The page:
Round 4 kicked off last night with the Sydney Roosters overcoming traditional rivals South Sydney Ra...
10 hours ago
Put away the cricket bat, beach balls and whatever else you want to associate with summer, because the long wait for NRL in 2006 is almost over.
While we?ve had to put up with a low quality tour by the West Indies and a slightly better South African Test series to relieve us from the now traditional summer boredom, Australia then started playing Twenty/20 games and a meaningless 15-game One Day series against nonsense opponents with ridiculous ?super-sub? and ?powerplay? novelties as rules. It was about that time that I think most footy fans were joining me in crossing the days off the calendar, until now.
In spite of the fact that cricket has a tendency to dominate the back pages over summer, rugby league still found ways to show the fans that the game had not disappeared off planet earth, but no doubt the publicity the game received was some that it could have done without.
It even went as far as commanding the front pages, but unfortunately for rugby league, the game doesn?t usually feature there for the recognition of players? charity work. And Craig Gower made sure of that?
Then there was the ongoing saga with regards to the South Sydney Rabbitohs becoming privatised, which has interested me about as much as a badminton tournament in Uzbekistan. The issue has dragged on and on, and the sooner a decision is made the better things will be for all parties, and we won?t have to bear another whining comment from George Piggins ever again (hopefully!). The club needs to make a decision which will lead them to become a superior football team to what they have been since their return in 2002. Memo to Souths: Whatever you decide, just hurry up! You?re putting us all to sleep at a time of year when we should be jumping out of our skin.
It did, however, keep rugby league in the news over summer. And I guess, for that reason alone, it can be given some credence.
The Scott Prince saga was another the game could have done without, in particular diehard Tigers fans. Not the best look is it? The Wests Tigers captain having dinner with the Gold Coast Titans Chief Executive Michael Searle in Martin Place, the heart of Sydney?s city, for one and all to see. If I was a Tigers supporter, I think I would have been excused if I had have choked on my dinner when the pictures were aired on the news that evening. At least now Prince has signed, and we can all concentrate on the footy.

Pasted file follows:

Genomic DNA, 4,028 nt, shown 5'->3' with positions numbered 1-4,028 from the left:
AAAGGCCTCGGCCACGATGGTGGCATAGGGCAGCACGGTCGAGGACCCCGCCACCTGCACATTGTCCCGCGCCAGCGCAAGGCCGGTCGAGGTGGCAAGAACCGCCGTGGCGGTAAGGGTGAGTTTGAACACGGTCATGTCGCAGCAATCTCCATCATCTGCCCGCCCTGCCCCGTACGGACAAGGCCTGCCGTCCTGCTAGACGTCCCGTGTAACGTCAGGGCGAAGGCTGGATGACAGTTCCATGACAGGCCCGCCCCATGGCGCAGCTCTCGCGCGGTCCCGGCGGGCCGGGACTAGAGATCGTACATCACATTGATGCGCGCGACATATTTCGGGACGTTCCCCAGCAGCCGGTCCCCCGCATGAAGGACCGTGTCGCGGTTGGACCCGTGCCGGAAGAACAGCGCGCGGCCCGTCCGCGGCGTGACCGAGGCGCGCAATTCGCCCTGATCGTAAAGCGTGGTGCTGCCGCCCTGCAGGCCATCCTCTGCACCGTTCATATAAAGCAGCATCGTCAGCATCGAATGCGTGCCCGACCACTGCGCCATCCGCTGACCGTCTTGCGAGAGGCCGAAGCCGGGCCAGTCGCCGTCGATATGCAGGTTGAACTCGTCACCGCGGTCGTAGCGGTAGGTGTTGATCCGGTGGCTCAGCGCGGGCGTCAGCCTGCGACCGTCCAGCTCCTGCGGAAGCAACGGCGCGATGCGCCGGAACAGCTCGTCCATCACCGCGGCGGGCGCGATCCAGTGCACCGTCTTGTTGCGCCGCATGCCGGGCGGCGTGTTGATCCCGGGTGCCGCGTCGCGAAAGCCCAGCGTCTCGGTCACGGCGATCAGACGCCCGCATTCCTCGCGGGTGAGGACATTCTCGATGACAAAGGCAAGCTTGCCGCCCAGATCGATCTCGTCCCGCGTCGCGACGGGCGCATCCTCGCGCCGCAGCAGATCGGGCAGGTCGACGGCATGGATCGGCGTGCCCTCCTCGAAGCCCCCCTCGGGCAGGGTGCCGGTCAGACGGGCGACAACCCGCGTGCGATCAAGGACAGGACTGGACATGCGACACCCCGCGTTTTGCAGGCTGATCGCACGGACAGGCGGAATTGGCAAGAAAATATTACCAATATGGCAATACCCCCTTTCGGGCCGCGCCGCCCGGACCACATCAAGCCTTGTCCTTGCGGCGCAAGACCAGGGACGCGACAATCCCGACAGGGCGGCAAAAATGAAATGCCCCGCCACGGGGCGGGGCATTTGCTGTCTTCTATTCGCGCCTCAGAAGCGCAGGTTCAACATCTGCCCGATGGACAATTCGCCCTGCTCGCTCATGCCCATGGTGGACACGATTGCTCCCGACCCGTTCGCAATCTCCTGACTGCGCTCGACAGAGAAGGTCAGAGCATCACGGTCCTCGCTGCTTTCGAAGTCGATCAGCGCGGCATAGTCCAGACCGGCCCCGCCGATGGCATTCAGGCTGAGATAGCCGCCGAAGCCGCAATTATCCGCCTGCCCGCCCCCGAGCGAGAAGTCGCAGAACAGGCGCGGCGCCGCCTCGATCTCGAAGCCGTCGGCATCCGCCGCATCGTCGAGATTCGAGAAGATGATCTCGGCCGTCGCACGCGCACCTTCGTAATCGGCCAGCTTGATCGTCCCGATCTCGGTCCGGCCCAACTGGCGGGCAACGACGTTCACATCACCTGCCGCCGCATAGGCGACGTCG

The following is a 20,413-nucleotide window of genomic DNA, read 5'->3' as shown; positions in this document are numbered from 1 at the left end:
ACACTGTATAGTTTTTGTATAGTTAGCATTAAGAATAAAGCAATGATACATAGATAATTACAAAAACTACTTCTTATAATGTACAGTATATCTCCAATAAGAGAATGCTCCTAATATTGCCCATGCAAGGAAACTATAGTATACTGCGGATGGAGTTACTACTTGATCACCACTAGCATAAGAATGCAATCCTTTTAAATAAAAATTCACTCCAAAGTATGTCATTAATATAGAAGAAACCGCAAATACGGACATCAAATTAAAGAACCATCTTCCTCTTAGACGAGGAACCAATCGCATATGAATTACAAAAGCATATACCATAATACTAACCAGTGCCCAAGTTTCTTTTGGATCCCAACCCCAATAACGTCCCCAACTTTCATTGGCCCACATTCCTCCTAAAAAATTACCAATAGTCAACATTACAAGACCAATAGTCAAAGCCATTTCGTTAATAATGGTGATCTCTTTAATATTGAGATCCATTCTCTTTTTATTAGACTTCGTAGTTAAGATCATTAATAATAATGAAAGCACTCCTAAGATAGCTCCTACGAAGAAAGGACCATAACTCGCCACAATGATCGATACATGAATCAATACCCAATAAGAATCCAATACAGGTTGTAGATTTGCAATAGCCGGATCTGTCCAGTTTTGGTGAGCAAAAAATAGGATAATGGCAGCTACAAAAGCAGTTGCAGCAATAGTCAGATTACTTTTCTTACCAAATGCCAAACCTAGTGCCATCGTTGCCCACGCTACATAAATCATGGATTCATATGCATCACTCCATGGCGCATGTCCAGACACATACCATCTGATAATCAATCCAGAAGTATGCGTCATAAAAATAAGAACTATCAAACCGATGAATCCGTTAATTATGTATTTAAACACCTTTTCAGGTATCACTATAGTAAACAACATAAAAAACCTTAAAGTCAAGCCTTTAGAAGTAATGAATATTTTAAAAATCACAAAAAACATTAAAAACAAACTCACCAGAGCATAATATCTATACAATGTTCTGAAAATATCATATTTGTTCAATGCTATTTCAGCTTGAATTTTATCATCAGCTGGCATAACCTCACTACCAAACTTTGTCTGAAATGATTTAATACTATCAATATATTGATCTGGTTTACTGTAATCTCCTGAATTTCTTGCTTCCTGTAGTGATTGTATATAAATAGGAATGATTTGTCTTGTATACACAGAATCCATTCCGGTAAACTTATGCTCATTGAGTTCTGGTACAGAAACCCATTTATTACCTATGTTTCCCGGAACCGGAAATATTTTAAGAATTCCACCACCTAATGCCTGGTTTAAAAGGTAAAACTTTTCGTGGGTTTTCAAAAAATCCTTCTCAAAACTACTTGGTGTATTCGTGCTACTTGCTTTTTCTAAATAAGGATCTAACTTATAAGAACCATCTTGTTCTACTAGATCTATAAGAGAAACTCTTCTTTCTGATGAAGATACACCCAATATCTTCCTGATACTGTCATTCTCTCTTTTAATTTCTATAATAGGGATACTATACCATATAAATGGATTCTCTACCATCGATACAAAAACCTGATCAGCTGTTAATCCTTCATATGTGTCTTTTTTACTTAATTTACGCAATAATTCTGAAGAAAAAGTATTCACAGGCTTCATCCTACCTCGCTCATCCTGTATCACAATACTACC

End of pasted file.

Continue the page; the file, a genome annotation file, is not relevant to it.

The game also had to cope with the tragic news of losing one of its favourite sons, Cronulla legend and CEO Steve Rogers, who sadly took his own life in January of this year.
And let?s not forget the ongoing and bizarre coaching saga. It started with Michael Hagan signing with Parramatta for season 2007, and we thought things were uncertain enough at that stage. We are then informed that Penrith have told John Lang that his services are not required, and Matthew Elliot will be his replacement at the end of 2006. I guess a playing equivalent would maybe be Newcastle telling Andrew Johns that his services are not required beyond this season, and that their reasoning behind the decision was because Cooper Cronk was too good a player to refuse. There?s plenty more to come with the coaching saga, all I?ll say at this stage is that I?m not only crossing off the days to March 10, but also June 30.
We also had the dreaded news for all Bulldogs supporters that Sonny Bill Williams will again be injury-affected in 2006. The teenage sensation has played just 20 of a possible 52 games in two seasons for the Dogs, and he looks set to miss at least the first 6 weeks of the 2006 season. If he doesn?t get on the field for a reasonable number of games this season, the Bulldogs may look to offload him at the end of 2007. They must be scratching their heads after offloading Braith Anasta to keep Williams and Willie Mason, who appear to have more injury problems than the Roosters-bound NSW five-eighth.
Last but definitely not least, the Warriors were caught breaching the salary cap by $1 Million over 3 seasons, but for some reason they only lost 4 points. Correct if I?m wrong, but didn?t the Bulldogs lose 37 points for a $1mil breach just 4 years ago? It?s obvious to me that the NRL gauged the Bulldogs? punishment on their success, and not the crime. It?s also clear that the only reason they didn?t dock more points from the Warriors 2006 tally, was because they would have done well to get three men and a dog to the games if more points were lost.
Some good news to finish though, with Andrew Johns returning successfully in a trial game against Cronulla a couple of weeks ago, and the game?s best player looks set to start the season free of injury. Let?s hope that in 2006, the superstars of the game such as Johns, Sonny Bill Williams and Benji Marshall can stay injury-free, for the sake of the kids who love watching the game?s best, in particular that trio, perform free of any injury.
So buckle up for a magnificent season ahead, with all news, live scores, and match reports right here on www.leagueunlimited.com
With just 2 days left to cross off the calendar, personally I just can?t wait.
Season 2006 - Bring it on!